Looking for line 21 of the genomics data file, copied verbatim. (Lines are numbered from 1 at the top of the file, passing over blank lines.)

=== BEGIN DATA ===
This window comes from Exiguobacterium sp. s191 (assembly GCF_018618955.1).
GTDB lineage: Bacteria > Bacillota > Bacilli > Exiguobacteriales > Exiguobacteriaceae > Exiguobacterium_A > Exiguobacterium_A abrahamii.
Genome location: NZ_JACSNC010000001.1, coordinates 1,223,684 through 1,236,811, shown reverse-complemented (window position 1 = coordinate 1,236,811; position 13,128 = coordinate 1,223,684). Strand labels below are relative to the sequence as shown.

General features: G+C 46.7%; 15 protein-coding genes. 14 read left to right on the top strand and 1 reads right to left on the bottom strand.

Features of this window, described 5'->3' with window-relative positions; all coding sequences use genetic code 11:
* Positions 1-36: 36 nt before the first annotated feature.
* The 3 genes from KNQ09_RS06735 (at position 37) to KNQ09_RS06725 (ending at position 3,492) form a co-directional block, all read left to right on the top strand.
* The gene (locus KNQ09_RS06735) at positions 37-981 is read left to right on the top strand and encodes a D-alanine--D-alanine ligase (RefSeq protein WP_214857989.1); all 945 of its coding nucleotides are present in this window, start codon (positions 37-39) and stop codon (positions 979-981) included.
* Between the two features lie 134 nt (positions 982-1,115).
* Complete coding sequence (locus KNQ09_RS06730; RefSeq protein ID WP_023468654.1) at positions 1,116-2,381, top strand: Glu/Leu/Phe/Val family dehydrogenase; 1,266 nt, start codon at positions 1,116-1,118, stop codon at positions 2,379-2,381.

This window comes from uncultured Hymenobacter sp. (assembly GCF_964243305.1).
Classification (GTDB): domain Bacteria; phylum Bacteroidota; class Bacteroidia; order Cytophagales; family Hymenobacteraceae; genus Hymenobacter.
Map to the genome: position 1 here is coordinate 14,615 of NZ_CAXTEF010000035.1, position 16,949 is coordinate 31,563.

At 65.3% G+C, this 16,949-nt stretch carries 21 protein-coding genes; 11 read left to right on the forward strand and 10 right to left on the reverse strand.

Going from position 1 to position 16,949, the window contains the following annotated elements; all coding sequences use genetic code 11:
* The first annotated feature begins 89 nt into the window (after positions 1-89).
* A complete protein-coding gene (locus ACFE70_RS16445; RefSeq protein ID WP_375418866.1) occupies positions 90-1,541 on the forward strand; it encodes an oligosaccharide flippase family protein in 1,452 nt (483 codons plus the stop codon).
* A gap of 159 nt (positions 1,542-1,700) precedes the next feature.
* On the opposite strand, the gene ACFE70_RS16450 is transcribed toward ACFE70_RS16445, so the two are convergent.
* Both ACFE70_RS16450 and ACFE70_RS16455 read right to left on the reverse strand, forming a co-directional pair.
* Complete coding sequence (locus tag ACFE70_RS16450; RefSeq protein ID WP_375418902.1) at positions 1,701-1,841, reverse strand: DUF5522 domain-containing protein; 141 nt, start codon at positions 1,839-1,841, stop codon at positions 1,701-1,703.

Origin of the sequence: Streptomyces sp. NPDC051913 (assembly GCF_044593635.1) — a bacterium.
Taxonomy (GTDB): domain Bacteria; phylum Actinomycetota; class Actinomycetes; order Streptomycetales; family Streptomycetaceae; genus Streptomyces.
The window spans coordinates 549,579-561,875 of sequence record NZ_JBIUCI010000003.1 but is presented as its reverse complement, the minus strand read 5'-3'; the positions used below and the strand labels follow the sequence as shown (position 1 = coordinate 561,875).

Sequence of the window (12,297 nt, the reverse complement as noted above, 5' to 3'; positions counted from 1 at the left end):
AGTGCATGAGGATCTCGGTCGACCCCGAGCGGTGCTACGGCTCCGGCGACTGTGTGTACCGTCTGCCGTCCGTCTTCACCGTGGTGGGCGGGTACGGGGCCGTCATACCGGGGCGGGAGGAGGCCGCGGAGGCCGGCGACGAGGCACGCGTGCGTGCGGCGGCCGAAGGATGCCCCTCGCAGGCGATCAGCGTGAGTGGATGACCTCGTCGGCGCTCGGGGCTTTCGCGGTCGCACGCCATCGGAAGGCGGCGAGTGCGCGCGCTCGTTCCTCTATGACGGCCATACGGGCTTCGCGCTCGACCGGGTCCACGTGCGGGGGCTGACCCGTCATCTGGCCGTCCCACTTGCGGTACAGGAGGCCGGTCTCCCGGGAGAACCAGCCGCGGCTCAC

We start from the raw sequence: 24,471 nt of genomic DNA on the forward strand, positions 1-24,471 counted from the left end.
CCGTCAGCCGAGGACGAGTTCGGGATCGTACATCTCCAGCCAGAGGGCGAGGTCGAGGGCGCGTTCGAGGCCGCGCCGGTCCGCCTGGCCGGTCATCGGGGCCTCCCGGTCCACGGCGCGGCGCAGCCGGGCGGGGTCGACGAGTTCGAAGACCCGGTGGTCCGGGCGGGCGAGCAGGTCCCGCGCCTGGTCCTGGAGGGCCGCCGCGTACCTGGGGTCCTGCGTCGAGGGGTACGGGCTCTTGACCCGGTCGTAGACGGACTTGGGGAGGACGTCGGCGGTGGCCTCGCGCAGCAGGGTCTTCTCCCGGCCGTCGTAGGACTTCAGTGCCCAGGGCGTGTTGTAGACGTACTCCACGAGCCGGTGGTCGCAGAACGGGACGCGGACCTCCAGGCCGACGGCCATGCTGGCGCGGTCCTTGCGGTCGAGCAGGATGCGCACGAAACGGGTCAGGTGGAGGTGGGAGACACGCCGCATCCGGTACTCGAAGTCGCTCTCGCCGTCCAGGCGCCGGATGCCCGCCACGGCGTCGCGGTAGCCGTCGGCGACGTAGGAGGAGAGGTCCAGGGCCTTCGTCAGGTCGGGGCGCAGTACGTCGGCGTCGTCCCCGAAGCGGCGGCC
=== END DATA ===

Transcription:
* Complete coding sequence (locus tag ACFE70_RS16450; RefSeq protein ID WP_375418902.1) at positions 1,701-1,841, reverse strand: DUF5522 domain-containing protein; 141 nt, start codon at positions 1,839-1,841, stop codon at positions 1,701-1,703.